We took note earlier this month of a visit by GOP attorney general candidate George Brauchler to Pueblo, a city hit hard by the crisis over addition to opioid painkillers and who recently joined a nationwide lawsuit against pharmaceutical companies over years of abusive overprescription and unchecked illicit diversion. With all of that in mind, it was striking that Brauchler refused to pledge as his Democratic opponent already has to align the state of Colorado with Pueblo to fight back against opioid addiction in court.
And that wasn’t the only time Brauchler has foot-dragged on the subject, as he wrote on Facebook a month before:
George Brauchler knows that protecting consumers is one of the greatest responsibilities of Colorado’s next Attorney General, and he knows what it takes to fight and win in court. An experienced trial attorney knows that matters involving the use of massive state authority to go after a person or a business is a serious matter and one not to be threatened lightly. [Pols emphasis] But that’s not the kind of thing you can learn from a law school class. As is often the case it’s always those who have never been in fight who boast quickly and loudly about getting into one.
In Colorado last year, almost 400 people died of a prescription opioid overdose in Colorado. Since 2016 the figure is almost 42,000 nationwide according to the Colorado Department of Human Services, who launched an awareness campaign called “Lift The Label” this year to draw attention to opioid overdoses and deaths. Legislation passed this year will add dollars to budgets for treatment and prevention, but the scale of the problem is much larger–as serious as the crisis over tobacco use that prompted a massive settlement with states to fund health programs along with cultural changes that have significantly reduced the number of smokers.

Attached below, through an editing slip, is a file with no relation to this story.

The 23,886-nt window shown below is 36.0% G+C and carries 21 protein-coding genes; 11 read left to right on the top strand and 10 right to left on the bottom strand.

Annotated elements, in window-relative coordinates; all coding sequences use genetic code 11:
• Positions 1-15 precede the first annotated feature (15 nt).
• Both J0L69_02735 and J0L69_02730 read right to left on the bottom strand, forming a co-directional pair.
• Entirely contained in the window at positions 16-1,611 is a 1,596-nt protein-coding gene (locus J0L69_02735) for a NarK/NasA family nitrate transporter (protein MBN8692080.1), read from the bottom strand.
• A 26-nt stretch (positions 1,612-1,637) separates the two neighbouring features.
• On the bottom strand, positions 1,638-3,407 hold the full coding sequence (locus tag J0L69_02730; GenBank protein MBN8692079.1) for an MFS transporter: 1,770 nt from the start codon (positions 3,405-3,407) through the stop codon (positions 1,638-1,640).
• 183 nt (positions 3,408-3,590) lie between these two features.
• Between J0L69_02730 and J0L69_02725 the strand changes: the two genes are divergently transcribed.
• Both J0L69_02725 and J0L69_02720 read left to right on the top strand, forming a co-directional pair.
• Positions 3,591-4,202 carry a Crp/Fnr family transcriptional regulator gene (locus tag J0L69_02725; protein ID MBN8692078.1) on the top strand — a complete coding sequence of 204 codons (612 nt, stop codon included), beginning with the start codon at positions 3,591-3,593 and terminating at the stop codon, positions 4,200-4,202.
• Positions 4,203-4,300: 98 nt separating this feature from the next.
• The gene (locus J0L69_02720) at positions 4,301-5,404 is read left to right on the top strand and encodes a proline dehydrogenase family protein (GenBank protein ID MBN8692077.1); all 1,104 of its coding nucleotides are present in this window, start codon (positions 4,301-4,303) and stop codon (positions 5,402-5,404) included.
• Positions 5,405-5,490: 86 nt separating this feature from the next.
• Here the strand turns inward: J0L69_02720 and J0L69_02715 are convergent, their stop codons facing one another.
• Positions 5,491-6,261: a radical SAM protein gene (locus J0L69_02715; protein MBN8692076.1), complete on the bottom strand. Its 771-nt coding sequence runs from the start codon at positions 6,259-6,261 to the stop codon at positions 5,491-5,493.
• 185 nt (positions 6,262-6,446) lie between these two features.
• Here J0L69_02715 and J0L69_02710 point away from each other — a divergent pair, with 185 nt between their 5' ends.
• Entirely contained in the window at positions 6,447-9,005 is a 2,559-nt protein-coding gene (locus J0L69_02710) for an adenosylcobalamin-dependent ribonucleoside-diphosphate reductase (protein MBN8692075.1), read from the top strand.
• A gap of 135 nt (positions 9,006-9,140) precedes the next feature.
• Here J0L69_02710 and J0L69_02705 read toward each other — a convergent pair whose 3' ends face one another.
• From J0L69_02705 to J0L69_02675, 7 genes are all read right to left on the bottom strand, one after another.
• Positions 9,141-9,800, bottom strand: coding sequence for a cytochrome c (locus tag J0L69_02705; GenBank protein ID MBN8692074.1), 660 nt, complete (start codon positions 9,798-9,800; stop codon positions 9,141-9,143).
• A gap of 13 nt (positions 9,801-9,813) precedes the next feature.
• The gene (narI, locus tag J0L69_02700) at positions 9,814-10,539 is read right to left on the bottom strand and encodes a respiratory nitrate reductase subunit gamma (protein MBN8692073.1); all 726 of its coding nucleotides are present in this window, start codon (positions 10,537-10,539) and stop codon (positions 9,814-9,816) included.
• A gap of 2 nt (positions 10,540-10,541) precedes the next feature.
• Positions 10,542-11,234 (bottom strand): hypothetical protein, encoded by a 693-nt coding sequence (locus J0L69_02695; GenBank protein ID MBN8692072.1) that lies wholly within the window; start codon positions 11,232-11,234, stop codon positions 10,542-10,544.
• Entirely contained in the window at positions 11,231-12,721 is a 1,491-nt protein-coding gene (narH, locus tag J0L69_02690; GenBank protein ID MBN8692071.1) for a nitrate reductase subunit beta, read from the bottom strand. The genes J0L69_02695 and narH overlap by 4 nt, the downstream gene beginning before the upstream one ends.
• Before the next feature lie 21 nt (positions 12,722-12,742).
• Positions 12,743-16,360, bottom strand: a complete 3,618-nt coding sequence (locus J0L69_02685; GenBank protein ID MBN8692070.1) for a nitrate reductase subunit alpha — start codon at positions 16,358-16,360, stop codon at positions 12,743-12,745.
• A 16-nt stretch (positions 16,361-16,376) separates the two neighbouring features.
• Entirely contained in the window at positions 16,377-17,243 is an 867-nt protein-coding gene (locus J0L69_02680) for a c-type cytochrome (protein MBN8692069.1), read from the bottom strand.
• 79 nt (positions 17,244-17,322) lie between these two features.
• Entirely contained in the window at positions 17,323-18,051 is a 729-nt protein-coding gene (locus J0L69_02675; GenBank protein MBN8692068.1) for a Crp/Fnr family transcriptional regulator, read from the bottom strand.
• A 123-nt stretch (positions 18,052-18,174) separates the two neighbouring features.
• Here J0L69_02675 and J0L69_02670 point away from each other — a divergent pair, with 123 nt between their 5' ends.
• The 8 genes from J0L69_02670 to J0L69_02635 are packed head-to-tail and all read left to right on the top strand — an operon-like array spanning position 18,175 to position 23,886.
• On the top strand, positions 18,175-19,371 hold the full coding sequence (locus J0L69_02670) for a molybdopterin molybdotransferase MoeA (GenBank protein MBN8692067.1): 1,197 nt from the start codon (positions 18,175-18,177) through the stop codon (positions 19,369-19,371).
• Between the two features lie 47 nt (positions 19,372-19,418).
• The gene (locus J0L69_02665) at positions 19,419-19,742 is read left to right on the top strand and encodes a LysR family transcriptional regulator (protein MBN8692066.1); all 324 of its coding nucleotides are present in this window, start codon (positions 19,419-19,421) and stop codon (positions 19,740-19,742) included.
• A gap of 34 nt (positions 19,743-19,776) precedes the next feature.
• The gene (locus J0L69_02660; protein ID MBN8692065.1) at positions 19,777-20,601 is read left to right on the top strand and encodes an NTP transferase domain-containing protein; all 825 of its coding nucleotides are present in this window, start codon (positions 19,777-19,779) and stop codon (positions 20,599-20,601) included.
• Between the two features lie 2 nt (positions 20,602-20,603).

So why would Brauchler be so iffy about a similar solution for the opioid crisis, you ask? As the Salt Lake Tribune reported earlier this year in response to a remarkably similar impasse in that state, there’s a straightforward explanation:
The Republican Attorneys General Association [RAGA] has taken more than $500,000 from Purdue Pharma in recent years. RAGA, in turn, donates to its 29 members, including $300,000 to [Utah Attorney General Sean] Reyes in the past two elections, making it his single biggest donor. [Pols emphasis]
Purdue Pharma is one of the principal villains of the opioid crisis, due to its aggressive marketing of its now-infamous opioid painkiller OxyContin. It was Purdue Pharma who wrongly pushed OxyContin and by extension a whole range of opioid drugs as “less addictive” based on a now-discredited study, which led to mass overprescription, mass addiction, and tens of thousands of deaths. In Utah, Republican Attorney General Sean Reyes only relented and agreed to join the suit after months of intense pressure from fellow Republicans in that beet-red state who were fed up with his inaction.
In a campaign finance report filed today by the Republican Attorney General’s Association’s (RAGA) “independent expenditure committee” in Colorado supporting Brauchler, we learn that RAGA has already topped a million dollars in spending in the 2018 Colorado AG race. This committee is responsible for the overwhelming majority of spending in support of Brauchler’s campaign. Without the support of RAGA, Brauchler essentially has no statewide campaign. This is just a placeholder fallback option after Brauchler couldn’t hack it in a governor’s race.
RAGA knows what they’re paying for. Is there any reason not to believe that so does Purdue Pharma?